Ave’s mom gets up with some plates. “Salmon, anybody?” She explains to me, “We’re doing the Grain Brain diet, but I think I have some spelt crackers in the cupboard if you want.”

“Thanks, I’m okay.”

“Have you read about that? Wheat, carbs, and sugar destroy brain cells. Even quinoa,” she says, glancing at Avery’s dad quickly to make sure she recited it correctly. Professor Parker teaches a graduate class on nutrition at Princeton. The only noise at the table is the oppressive clinking of silverware. They’re the total opposite of me and Dawn—we’re either screaming at each other or laughing hysterically, big emotions that ricochet off the walls of our apartment.

“Little late for me, I think,” I reply.

“Scarlett, you know you’re very bright,” Professor Parker says brusquely, which is how he says most things, even compliments.

Ashley lets out a sharp breath of air from her nose, a mean, soundless laugh. Her mom gives her a warning glare.

“Listen, I understand that you don’t care about doing well in school right now, but there are a handful of colleges known especially for their exemplary creative-writing programs. Just get that GPA up, and your writing will speak for itself. You’re very talented,” he continues.

I feel my face burning, especially considering I haven’t really written since the show went off the air. The Parkers make everything sound so purposeful, as if I set out To Write, or to Be a Writer. Writing is just the only thing that makes me feel like a real person, not the tap-dancing ref lection of myself that I am around other people. Until Lycanthrope High ended, I’d find ways to write all day at school, like on the backs of handouts in class or hidden in the stacks of the school library between American History (a–p) and American History (p–z). It didn’t seem odd or unique to me that by the time sophomore year was over, I’d written a novel-length fic.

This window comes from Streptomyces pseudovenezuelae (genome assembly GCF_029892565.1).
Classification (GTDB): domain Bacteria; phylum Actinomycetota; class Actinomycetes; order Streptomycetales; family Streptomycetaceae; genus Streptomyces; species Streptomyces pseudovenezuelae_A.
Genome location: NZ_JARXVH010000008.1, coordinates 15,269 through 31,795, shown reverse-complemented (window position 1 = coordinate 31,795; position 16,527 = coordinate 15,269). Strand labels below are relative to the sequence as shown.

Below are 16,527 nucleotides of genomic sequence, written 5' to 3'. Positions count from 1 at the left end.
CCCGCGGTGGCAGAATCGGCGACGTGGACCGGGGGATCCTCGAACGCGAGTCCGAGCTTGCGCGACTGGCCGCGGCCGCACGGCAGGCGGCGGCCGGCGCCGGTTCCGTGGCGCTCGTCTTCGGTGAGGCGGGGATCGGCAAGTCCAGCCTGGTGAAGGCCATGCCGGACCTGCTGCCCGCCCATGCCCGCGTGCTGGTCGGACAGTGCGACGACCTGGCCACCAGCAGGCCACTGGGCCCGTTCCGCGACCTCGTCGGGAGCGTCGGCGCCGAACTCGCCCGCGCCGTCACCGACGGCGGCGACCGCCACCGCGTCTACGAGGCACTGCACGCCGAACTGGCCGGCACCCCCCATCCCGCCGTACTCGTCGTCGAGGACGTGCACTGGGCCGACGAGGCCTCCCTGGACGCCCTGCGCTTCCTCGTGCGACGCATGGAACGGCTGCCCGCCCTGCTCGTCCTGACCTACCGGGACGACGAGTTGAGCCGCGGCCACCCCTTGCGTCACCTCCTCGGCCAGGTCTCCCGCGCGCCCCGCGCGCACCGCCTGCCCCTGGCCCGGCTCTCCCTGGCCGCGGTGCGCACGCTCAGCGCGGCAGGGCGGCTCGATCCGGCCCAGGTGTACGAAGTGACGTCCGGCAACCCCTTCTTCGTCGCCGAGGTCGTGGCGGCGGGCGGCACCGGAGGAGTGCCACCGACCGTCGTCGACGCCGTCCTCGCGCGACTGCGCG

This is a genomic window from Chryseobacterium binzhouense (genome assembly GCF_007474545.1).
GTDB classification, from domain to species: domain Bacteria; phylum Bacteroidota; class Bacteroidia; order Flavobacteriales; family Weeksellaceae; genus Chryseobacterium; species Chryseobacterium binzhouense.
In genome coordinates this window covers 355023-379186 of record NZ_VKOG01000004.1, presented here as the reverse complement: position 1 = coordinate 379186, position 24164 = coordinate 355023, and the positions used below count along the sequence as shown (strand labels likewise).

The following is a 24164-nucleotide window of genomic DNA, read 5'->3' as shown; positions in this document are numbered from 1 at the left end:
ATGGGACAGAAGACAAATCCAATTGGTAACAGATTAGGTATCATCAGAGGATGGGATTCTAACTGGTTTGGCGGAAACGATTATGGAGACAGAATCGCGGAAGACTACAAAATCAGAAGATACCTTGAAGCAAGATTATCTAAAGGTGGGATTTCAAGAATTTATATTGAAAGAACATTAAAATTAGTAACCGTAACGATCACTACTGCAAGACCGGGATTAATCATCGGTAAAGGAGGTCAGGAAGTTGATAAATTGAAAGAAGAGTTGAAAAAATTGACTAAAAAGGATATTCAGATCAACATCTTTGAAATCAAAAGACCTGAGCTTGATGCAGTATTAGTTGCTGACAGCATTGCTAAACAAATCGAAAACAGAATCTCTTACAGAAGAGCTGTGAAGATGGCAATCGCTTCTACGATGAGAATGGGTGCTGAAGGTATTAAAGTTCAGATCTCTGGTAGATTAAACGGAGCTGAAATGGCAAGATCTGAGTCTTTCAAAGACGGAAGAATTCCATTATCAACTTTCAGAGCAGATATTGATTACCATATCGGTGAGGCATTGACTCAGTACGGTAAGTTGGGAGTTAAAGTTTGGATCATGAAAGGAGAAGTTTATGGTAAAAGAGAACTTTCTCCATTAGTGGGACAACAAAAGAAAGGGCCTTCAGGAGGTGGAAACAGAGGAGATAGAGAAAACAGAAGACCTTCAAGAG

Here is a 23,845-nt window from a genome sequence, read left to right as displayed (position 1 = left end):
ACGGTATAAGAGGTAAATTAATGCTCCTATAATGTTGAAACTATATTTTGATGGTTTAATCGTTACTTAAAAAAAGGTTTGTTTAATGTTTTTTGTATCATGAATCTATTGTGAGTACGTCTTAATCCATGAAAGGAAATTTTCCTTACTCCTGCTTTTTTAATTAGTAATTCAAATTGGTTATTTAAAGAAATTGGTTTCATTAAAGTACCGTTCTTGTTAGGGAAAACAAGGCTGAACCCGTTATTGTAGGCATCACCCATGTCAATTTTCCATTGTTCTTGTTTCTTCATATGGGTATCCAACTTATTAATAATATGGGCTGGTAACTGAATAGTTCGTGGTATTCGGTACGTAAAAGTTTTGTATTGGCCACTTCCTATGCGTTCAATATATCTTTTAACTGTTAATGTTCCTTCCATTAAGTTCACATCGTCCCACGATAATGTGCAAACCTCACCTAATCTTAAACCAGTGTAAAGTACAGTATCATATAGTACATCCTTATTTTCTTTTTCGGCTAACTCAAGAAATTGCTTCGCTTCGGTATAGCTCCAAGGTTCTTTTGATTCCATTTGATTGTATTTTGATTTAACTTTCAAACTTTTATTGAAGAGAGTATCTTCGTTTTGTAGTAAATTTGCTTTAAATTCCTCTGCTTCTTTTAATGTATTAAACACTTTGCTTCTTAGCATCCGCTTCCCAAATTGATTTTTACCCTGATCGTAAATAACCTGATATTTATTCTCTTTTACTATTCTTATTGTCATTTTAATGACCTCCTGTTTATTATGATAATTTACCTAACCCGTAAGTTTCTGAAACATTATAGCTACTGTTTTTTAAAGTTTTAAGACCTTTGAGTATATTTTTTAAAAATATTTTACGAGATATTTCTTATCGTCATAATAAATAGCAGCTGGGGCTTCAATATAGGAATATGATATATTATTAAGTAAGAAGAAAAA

Besides the BNFs, Avery was the only person I told, and she talked me into letting her read it. Of course she told Professor Parker, and then he read it, and I was super-embarrassed and mad at Ave because it had all kinds of teenage hedonism in it and what have you. And when he finished, he called Dawn and told her that I had an immense talent and there were creative arts high schools specifically for students like me and he’d send over some pamphlets. Dawn was so pissed—she said he was trying to give me “champagne taste on a beer budget.”

The truth is, part of why I started writing is that it’s one of the few activities that doesn’t require any expensive helmets or gear or pay-by-the-hour instructors. And Dawn’s right, we can’t afford any of those schools Professor Parker mentioned, but I can’t say stuff like that to the Parkers, because underneath this conversation, they know it, and they know I know it, and articulating it would just make things weird. I already think sometimes that I perform for them a little too much, constantly trying to be funny and charming, like I’m singing for my supper or something.

Instead, I try to stop blushing and shrug like zero s—s given.

“Frankly, I think MHS is a bad fit for both of you,” says Mrs. Parker, and she gives Avery a pointed look. Freshman year, Avery’s parents made her go to a fancy, expensive boarding school in Massachusetts. She hated it there, but they refused to let her come home until she resorted to drastic measures: A few days before summer break, she tagged along with some girls in her hall to get their belly buttons pierced. One not-so-accidental crop top later, Avery was matriculated at MHS for sophomore year.

As Ave’s parents start grilling her about SAT prep, Ashley’s phone chimes with a text, and she snatches it off the table.